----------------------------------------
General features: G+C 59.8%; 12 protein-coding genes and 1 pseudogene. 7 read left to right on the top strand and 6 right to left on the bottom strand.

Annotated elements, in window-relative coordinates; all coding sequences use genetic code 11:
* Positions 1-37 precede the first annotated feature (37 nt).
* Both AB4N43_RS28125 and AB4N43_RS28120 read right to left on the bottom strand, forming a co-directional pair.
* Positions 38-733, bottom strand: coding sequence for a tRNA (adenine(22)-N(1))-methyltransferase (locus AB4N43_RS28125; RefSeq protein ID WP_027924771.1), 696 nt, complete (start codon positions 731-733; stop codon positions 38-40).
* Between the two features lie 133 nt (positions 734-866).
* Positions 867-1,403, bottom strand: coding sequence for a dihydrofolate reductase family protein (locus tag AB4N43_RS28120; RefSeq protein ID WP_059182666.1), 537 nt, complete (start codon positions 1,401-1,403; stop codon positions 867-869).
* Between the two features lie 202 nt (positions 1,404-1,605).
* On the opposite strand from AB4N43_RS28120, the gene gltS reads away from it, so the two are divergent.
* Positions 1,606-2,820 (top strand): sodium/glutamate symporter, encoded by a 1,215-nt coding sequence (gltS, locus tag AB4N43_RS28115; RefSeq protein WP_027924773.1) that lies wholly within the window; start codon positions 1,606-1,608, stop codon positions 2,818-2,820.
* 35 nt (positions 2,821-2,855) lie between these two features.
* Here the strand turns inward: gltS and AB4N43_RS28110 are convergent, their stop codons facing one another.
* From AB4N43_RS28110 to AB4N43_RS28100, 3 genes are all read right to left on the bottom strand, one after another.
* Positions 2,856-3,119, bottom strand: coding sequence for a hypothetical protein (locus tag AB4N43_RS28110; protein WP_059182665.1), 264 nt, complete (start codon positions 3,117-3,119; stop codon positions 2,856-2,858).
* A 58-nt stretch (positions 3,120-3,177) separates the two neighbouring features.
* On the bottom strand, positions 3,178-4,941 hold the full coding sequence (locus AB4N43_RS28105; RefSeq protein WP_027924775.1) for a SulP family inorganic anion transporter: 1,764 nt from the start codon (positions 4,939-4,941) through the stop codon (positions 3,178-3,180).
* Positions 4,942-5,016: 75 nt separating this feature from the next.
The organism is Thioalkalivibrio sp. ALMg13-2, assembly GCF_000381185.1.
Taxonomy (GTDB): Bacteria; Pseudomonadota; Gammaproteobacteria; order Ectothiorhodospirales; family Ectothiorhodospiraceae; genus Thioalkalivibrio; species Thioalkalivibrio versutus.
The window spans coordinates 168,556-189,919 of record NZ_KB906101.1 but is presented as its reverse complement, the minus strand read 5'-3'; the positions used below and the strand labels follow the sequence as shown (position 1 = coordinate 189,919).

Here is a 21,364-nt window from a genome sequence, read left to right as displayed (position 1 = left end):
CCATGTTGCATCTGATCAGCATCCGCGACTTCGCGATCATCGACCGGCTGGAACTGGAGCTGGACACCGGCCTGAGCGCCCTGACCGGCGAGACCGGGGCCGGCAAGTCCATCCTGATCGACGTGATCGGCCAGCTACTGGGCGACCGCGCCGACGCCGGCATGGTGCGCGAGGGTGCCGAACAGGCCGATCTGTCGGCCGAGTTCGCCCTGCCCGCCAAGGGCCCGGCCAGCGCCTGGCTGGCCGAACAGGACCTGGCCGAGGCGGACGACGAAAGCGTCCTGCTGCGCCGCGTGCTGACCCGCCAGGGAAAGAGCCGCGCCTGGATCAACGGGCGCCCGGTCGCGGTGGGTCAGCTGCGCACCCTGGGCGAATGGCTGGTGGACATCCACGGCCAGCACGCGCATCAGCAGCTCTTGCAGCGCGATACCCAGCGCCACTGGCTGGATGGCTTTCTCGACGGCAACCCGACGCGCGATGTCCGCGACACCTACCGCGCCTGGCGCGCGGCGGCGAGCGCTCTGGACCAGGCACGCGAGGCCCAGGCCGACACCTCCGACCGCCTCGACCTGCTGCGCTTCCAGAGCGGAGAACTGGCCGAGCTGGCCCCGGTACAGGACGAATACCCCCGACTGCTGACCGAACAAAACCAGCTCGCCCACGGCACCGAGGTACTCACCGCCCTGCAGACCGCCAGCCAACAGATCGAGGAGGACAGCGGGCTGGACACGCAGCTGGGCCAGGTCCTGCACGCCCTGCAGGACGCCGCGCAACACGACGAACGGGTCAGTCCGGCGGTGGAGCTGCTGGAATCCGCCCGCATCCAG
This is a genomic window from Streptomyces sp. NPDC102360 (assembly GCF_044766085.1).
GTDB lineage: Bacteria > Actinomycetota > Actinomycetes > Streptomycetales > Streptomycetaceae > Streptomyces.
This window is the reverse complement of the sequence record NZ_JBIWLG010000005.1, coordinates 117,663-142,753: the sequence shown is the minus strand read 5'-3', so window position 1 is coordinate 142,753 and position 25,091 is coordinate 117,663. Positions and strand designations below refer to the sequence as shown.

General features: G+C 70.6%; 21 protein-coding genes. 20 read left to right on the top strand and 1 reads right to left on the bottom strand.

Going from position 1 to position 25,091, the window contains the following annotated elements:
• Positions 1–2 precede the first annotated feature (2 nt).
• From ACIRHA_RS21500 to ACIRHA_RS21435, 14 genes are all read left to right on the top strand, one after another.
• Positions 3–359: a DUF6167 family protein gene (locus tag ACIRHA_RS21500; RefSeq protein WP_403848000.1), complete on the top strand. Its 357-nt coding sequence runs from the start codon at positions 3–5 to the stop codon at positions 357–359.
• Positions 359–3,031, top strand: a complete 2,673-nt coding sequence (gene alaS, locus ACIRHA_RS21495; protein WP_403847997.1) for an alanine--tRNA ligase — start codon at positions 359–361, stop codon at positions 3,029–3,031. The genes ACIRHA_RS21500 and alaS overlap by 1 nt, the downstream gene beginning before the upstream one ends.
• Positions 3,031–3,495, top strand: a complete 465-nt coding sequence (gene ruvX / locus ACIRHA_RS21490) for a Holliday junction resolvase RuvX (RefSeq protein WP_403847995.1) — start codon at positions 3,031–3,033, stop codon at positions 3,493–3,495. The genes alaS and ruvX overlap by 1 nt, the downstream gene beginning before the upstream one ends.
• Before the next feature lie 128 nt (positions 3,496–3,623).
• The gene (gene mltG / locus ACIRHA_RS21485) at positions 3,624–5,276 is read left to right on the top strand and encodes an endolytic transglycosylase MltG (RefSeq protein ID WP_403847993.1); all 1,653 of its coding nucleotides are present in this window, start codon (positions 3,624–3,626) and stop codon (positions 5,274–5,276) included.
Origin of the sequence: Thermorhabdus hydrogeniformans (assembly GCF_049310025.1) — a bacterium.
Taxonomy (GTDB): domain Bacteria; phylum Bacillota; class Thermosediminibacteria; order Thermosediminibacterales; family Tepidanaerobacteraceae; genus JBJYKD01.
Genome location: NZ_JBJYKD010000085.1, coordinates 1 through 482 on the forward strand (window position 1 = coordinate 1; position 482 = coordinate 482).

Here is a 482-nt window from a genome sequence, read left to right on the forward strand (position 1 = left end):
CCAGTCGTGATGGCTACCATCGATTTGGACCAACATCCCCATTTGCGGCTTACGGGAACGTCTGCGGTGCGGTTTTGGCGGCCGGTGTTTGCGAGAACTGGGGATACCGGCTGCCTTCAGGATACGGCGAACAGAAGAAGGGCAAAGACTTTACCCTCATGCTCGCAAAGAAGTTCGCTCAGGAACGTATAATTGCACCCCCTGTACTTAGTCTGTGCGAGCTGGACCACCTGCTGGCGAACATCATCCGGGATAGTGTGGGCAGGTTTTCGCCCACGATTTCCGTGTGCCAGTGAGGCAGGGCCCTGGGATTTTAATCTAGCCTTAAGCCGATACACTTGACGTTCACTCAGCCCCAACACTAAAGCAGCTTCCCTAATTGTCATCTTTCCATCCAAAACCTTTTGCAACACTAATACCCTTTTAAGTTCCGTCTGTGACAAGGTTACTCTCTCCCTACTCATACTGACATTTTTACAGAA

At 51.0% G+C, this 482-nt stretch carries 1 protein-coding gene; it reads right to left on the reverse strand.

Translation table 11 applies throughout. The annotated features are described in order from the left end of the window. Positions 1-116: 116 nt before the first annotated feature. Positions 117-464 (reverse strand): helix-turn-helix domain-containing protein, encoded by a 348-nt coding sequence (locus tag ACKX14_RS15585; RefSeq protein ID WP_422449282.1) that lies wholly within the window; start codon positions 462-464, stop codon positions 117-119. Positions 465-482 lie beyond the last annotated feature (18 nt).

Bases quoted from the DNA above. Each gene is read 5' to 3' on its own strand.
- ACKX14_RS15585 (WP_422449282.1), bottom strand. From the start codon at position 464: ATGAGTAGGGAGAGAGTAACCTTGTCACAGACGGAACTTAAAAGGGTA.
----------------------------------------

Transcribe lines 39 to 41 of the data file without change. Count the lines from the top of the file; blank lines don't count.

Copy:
CCAGTCGTGATGGCTACCATCGATTTGGACCAACATCCCCATTTGCGGCTTACGGGAACGTCTGCGGTGCGGTTTTGGCGGCCGGTGTTTGCGAGAACTGGGGATACCGGCTGCCTTCAGGATACGGCGAACAGAAGAAGGGCAAAGACTTTACCCTCATGCTCGCAAAGAAGTTCGCTCAGGAACGTATAATTGCACCCCCTGTACTTAGTCTGTGCGAGCTGGACCACCTGCTGGCGAACATCATCCGGGATAGTGTGGGCAGGTTTTCGCCCACGATTTCCGTGTGCCAGTGAGGCAGGGCCCTGGGATTTTAATCTAGCCTTAAGCCGATACACTTGACGTTCACTCAGCCCCAACACTAAAGCAGCTTCCCTAATTGTCATCTTTCCATCCAAAACCTTTTGCAACACTAATACCCTTTTAAGTTCCGTCTGTGACAAGGTTACTCTCTCCCTACTCATACTGACATTTTTACAGAA

At 51.0% G+C, this 482-nt stretch carries 1 protein-coding gene; it reads right to left on the reverse strand.

Translation table 11 applies throughout. The annotated features are described in order from the left end of the window. Positions 1-116: 116 nt before the first annotated feature. Positions 117-464 (reverse strand): helix-turn-helix domain-containing protein, encoded by a 348-nt coding sequence (locus tag ACKX14_RS15585; RefSeq protein ID WP_422449282.1) that lies wholly within the window; start codon positions 462-464, stop codon positions 117-119. Positions 465-482 lie beyond the last annotated feature (18 nt).